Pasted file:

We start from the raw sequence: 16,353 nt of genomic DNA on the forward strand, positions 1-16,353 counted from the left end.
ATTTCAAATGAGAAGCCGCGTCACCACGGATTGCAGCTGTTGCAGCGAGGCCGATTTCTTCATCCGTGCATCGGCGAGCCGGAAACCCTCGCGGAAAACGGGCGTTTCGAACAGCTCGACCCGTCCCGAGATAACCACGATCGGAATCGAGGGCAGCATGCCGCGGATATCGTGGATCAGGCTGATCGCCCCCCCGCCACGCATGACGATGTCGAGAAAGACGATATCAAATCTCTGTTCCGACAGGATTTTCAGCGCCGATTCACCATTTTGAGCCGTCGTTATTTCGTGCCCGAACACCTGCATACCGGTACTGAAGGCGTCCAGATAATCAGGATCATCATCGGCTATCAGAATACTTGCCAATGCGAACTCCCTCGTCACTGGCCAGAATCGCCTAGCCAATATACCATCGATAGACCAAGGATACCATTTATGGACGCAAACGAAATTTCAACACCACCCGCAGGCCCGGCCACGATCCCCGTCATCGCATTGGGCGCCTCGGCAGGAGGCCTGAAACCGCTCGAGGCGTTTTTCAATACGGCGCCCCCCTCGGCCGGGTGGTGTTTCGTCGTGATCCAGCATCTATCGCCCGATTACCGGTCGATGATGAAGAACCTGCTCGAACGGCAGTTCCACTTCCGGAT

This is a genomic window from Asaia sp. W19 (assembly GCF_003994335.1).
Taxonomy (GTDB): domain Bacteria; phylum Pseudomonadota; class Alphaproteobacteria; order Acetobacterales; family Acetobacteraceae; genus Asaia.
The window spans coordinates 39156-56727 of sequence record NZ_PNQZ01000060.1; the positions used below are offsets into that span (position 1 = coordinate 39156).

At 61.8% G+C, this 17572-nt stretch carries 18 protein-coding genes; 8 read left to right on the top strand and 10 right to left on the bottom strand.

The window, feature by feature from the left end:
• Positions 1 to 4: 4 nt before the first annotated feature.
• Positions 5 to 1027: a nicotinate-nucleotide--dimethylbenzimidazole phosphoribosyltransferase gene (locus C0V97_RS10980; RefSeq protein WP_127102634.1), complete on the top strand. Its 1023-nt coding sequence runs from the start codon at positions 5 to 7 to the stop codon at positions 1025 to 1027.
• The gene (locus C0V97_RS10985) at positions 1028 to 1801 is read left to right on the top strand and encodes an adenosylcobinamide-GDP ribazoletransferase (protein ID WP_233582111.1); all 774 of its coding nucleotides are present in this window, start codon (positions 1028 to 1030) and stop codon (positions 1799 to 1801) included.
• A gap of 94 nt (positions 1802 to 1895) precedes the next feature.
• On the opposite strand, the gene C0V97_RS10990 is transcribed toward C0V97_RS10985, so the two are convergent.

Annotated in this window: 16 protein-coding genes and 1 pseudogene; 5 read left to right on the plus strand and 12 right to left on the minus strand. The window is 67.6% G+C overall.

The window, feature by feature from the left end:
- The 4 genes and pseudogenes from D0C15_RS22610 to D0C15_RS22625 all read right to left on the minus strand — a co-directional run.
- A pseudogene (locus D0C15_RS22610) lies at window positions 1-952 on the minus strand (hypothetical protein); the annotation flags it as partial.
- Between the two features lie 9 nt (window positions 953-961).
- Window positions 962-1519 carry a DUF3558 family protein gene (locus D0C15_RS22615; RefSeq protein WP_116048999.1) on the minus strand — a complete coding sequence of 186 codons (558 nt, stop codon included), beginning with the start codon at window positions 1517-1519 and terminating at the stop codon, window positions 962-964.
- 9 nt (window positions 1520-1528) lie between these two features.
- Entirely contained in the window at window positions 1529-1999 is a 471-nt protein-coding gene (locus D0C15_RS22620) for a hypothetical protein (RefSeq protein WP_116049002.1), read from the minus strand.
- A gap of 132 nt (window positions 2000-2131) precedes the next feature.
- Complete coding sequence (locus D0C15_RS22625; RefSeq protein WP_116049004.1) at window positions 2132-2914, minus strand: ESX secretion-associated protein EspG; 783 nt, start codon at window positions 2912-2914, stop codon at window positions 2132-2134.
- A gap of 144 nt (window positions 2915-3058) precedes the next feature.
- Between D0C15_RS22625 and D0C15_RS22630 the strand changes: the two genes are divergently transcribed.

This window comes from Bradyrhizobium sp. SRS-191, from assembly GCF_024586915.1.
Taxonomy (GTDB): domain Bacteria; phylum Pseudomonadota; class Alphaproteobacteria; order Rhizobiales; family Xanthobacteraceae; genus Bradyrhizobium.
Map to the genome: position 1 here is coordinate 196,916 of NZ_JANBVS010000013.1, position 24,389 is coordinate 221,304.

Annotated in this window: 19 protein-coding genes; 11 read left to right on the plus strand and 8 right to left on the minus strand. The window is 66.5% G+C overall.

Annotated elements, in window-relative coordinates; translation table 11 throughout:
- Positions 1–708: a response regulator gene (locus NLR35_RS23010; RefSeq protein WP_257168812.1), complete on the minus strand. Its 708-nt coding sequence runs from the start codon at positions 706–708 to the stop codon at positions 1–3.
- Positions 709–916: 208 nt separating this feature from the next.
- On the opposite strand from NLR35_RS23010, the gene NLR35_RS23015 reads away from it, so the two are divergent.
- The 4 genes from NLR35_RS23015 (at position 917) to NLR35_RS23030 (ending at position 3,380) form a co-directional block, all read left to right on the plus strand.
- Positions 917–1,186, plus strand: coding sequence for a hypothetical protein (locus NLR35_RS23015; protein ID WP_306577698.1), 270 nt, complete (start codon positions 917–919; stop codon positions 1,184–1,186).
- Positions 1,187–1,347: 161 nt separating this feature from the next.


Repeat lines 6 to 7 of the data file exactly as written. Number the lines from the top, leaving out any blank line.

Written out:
At 61.8% G+C, this 17572-nt stretch carries 18 protein-coding genes; 8 read left to right on the top strand and 10 right to left on the bottom strand.

The window, feature by feature from the left end: